The fruits of the jungle

Around the same time, a project came to Baltimori that helped Juan transform the farm into a highly diversified agroforestry orchard.  He planted mangoes, cacao, oranges, lemons, and a dozen fruits that have no name in English.  With a little guidance from the extension officers he planted nitrogen-fixing cover crops and punctuated the fruit trees with reforestation of increasingly rare high value timber trees like mahogany, amburana, and brazil nut.  Following the principles of successional agroforestry, papayas, bananas, and corn provided income while the fruit trees were getting established.  

When I first met Juan and visited his farm in 2006, the orchards were overflowing with fruit— his recurring problem, he explained to me, was finding extra labor to help with the bumper harvests.  I had seen agroforestry systems before but never so fully realized.  His farm was and continues to be an inspiration for Camino Verde’s work.  As luck would have it, we became neighbors.

A new chapter

Fast forwarding through 8 years of sharing seeds and calling greetings across the waters of the Tambopata, of seeding fields together and blueprinting dreams, Juan joined the Camino Verde team in a more official way in August of 2014.  In the meantime, much had changed around us. From 50 families, Baltimori was reduced to no more than 10 active farmers. Urbanization is a global trend, and here it was largely caused by a lack of access to education. Families wanting a better future for sons and daughters turned increasingly to Puerto Maldonado, which had become a bustling little city six hours’ boat ride away.  The jungle reclaimed fields and quickly deteriorated the houses that were left empty.   

 Photo thanks to Shahrzade Ehya

Photo thanks to Shahrzade Ehya

At Camino Verde Juan embraced the work environment, seeing in our Living Seed Bank many reflections of his own farm and learning some new things as well.  He was fascinated by our work extracting essential oils from trees commonly felled for timber.  After some training he became our head distiller.  The 500 Moena Alcanforada trees we distill from have become familiar, their value clearly demonstrated, and this year Juan approached me about installing a similar “aroma forest” on his own farm across the river.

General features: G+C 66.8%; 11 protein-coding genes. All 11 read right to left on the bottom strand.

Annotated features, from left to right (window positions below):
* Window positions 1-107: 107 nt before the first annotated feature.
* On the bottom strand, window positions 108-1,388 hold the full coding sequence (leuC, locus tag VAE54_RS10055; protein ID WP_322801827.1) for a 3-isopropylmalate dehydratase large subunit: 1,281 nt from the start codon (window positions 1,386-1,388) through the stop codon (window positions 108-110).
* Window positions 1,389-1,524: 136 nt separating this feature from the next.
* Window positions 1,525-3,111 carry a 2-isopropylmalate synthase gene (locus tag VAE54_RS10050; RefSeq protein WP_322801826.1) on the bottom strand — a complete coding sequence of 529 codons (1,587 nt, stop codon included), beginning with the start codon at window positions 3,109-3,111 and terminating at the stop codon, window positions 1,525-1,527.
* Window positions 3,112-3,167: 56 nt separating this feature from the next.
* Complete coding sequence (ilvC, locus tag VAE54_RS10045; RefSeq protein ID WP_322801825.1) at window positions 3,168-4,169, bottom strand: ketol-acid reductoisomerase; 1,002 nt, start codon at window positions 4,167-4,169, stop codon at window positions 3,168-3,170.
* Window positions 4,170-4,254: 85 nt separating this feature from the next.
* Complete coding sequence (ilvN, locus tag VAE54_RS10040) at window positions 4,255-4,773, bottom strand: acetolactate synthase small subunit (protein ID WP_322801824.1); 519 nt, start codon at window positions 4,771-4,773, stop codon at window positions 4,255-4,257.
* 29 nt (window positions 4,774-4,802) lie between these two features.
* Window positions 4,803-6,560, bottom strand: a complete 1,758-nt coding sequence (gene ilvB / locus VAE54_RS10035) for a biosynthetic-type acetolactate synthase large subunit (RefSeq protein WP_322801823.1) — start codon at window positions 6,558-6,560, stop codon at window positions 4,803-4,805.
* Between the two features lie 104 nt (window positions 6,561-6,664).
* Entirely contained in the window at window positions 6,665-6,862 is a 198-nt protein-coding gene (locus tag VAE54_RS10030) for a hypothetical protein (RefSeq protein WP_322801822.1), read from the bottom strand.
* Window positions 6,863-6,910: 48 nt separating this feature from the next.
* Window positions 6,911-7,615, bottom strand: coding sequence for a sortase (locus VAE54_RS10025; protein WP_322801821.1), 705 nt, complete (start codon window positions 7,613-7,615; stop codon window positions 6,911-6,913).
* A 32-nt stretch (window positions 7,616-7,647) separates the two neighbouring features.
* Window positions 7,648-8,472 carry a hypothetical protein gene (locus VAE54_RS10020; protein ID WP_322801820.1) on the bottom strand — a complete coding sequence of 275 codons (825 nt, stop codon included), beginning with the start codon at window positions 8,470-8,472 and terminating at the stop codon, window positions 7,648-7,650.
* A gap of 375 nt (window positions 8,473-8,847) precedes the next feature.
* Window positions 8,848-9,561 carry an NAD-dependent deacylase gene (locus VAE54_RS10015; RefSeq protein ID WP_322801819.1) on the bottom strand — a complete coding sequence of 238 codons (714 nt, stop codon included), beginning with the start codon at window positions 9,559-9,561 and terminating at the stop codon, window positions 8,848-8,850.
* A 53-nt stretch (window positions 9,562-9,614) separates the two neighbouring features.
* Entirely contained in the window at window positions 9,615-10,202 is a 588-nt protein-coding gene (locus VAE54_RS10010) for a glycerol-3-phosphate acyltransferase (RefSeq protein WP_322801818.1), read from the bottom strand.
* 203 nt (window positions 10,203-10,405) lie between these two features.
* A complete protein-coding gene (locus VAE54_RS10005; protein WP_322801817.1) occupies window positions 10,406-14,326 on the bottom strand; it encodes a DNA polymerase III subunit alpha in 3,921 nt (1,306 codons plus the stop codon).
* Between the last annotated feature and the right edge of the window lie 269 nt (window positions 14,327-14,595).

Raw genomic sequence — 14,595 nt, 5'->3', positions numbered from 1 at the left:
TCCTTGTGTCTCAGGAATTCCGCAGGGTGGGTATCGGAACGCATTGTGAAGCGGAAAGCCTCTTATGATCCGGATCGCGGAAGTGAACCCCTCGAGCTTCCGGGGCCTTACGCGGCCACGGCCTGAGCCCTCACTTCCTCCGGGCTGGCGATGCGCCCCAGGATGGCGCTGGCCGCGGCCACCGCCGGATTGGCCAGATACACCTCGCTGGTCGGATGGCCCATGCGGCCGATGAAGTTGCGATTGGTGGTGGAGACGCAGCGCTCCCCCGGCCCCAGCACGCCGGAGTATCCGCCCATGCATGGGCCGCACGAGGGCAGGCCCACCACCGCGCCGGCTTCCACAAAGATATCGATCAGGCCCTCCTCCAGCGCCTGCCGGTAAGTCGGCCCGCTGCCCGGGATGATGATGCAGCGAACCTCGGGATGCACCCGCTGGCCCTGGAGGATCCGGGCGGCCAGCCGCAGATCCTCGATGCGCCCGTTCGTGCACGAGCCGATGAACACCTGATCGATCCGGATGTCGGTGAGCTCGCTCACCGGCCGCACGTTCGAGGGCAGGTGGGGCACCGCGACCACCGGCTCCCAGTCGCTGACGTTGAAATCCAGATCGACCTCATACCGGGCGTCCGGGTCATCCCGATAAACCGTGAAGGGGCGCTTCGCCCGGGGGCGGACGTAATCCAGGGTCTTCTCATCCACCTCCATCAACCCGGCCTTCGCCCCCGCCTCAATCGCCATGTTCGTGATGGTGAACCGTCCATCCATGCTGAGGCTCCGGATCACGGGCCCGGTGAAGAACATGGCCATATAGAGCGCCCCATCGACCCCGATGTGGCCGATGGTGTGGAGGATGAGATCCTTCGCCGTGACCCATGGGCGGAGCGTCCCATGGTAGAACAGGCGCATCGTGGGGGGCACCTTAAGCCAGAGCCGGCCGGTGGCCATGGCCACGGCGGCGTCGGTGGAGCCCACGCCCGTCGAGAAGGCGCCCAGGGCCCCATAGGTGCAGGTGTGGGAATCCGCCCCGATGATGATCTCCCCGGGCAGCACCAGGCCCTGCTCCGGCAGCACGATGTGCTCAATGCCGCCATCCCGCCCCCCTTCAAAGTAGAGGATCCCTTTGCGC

In 2016 we will plant these trees together. And in 2 or 3 years’ time he will be able to begin distillation of essential oil from his own trees, which he sees as easy “seated work” and a pathway to economic solvency that will allow him to hire help for other chores the farm demands.

A model for the future

Juan’s story is one example of how growing and stewarding Amazonian trees can become a viable livelihood for small farmers. When his trees come online for essential oil production in 2019, Camino Verde will help Juan place his product in the market, both in Peru and abroad.  We see essential oils as just one economic motor available to improve livelihoods for rainforest farmers while directly encouraging practices that are regenerative for forests and bio-diversity.

In 2016 Camino Verde will take these strategies to scale as never before. In addition to planting over 10,000 trees in the coming year, we’re deepening our work with more farmers like Juan. 

Help farmers like Juan grow back the rainforest.  This holiday season, consider giving your loved ones the gift of trees planted in their name.  You can donate here - and make sure to let us know the names of the people in whose honor you're planting. 

 Photo thanks to Shahrzade Ehya

Photo thanks to Shahrzade Ehya

Robin Van Loon